Four-time world champion Sebastian Vettel said it was a joke that points were awarded for the rain-affected Belgian Grand Prix, which was limited to just three laps behind a safety car.
The race, which was scheduled to run for 44 laps, was initially delayed for over three hours by a rainstorm before it was finally called off when it became clear the cars could not race safely in the conditions.
With the exception of Red Bull’s Sergio Perez, who crashed on his way to the grid, the finishing order was determined by the drivers’ grid positions.
Although no racing took place, the drivers completed enough laps behind the safety car (more than two) for half points to be awarded. Full points are only awarded when more than 75 percent of the race distance has been completed.
Vettel, who qualified and finished fifth for Aston Martin, was awarded five points.
When asked if that was a fair reward for his qualifying performance on Saturday, he said: “But that’s a joke. If you want to get a reward for qualifying you should get points for qualifying.
“What did we do today? I don’t know. I thought you had to do 25 percent of the race to get points?”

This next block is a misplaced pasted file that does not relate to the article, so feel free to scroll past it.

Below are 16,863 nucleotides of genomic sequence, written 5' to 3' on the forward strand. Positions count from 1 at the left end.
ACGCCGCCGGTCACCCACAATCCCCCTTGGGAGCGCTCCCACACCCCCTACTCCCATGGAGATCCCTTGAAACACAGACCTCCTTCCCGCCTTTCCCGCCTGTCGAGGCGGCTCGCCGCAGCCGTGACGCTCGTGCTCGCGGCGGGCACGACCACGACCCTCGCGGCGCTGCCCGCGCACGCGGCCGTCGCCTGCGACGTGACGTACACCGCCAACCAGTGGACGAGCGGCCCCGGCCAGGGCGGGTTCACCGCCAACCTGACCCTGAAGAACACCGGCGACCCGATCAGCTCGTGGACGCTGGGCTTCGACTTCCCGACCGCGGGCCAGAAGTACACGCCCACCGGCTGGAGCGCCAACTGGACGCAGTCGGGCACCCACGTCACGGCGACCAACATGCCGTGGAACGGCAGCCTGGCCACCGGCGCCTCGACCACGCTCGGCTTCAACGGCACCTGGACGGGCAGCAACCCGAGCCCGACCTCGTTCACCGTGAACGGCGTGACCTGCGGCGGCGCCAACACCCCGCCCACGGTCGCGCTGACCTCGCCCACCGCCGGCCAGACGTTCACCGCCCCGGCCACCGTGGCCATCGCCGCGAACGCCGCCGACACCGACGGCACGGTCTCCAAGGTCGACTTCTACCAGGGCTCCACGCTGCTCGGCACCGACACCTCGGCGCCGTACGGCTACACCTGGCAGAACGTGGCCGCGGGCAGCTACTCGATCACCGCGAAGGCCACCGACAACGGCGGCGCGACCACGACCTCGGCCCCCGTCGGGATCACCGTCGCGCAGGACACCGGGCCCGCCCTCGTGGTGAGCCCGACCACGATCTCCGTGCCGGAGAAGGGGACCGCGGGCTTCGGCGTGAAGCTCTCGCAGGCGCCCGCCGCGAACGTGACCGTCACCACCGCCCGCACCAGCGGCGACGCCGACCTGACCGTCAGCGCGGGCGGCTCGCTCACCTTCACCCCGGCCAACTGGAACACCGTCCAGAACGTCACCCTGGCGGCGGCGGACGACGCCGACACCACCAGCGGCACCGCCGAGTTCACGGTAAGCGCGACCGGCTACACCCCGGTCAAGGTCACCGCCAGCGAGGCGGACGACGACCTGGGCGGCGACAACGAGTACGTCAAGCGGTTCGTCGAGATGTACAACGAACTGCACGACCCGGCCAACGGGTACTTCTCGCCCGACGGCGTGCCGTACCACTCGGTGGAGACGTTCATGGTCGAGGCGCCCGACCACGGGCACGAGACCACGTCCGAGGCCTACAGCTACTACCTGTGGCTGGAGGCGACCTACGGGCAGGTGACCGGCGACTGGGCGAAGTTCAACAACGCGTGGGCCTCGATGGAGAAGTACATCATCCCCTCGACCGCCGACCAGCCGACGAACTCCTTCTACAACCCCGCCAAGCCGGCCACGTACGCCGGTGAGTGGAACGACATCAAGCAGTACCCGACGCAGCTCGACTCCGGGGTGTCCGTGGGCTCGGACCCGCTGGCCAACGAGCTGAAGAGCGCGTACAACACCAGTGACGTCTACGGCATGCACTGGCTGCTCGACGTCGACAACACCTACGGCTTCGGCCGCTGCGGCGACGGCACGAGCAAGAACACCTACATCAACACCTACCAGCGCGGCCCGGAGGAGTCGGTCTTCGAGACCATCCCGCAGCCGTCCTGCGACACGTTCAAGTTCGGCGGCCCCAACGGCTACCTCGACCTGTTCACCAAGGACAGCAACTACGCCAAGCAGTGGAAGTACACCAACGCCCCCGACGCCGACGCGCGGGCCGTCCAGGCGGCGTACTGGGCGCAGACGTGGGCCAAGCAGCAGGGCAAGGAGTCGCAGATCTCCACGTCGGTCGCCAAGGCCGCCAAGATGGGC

Vettel, who was vocal about race control’s decision not to suspend qualifying earlier on Saturday due to rain, said it was not possible to race on Sunday afternoon.
“I think the priority is always we are safe,” Vettel added. “Tough decisions today, not easy hanging in there, making the people wait. But as I said, probably the right decision. It doesn’t get any better and it was getting dark.”
Ferrari driver Carlos Sainz, who finished tenth and got half a point, agreed the right decision had been taken but that points should not have been awarded for the shortened race.
“If it was done just with the intention of awarding points, then I think it’s absolute nonsense, I don’t think we should do any laps just to alter the final result of a race,” Sainz said.
“If it was done with the intention of actually running and re-starting the race, then yes, which brings me to the next point, which is how far into the race you call it a race, and if there were actually no race laps, no competition, why should points be given and any result be given, because there was basically no race, I didn’t race, so I didn’t deserve the half a point I got, so I don’t know why I got it.
“The conditions were not good enough for 20 Formula One cars to drive around this circuit in a race. If we would have been out one by one, I think a Formula One car can go around in these conditions, but on a line of 20 cars, at the start, basically I couldn’t see even this far [the two metres between himself and the journalist].
“Imagine doing 300 km/h, someone spinning in front of you and you take him with you. Too risky, too dangerous, unfortunately this just happens very often, but today that was the case. Hopefully we can forget this soon and go back to racing at some point.”